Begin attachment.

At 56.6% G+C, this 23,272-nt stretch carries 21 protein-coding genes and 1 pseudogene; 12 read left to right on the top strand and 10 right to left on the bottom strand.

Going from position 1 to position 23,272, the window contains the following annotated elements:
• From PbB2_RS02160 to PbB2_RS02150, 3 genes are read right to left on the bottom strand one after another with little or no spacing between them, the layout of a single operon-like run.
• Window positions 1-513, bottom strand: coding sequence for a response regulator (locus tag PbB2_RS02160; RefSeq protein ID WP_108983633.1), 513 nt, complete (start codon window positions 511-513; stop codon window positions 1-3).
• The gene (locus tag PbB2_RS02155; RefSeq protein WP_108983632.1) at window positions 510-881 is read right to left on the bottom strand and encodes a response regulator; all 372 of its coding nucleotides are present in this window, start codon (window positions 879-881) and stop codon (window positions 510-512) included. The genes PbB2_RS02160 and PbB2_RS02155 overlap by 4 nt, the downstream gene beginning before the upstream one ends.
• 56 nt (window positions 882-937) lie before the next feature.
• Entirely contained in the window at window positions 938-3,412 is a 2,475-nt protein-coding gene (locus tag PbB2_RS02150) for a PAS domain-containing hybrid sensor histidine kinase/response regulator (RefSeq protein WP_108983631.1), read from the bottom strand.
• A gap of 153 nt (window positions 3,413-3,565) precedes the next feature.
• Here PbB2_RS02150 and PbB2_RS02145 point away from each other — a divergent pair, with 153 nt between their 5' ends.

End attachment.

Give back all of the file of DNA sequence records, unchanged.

At 56.6% G+C, this 23,272-nt stretch carries 21 protein-coding genes and 1 pseudogene; 12 read left to right on the top strand and 10 right to left on the bottom strand.

Going from position 1 to position 23,272, the window contains the following annotated elements:
• From PbB2_RS02160 to PbB2_RS02150, 3 genes are read right to left on the bottom strand one after another with little or no spacing between them, the layout of a single operon-like run.
• Window positions 1-513, bottom strand: coding sequence for a response regulator (locus tag PbB2_RS02160; RefSeq protein ID WP_108983633.1), 513 nt, complete (start codon window positions 511-513; stop codon window positions 1-3).
• The gene (locus tag PbB2_RS02155; RefSeq protein WP_108983632.1) at window positions 510-881 is read right to left on the bottom strand and encodes a response regulator; all 372 of its coding nucleotides are present in this window, start codon (window positions 879-881) and stop codon (window positions 510-512) included. The genes PbB2_RS02160 and PbB2_RS02155 overlap by 4 nt, the downstream gene beginning before the upstream one ends.
• 56 nt (window positions 882-937) lie before the next feature.
• Entirely contained in the window at window positions 938-3,412 is a 2,475-nt protein-coding gene (locus tag PbB2_RS02150) for a PAS domain-containing hybrid sensor histidine kinase/response regulator (RefSeq protein WP_108983631.1), read from the bottom strand.
• A gap of 153 nt (window positions 3,413-3,565) precedes the next feature.
• Here PbB2_RS02150 and PbB2_RS02145 point away from each other — a divergent pair, with 153 nt between their 5' ends.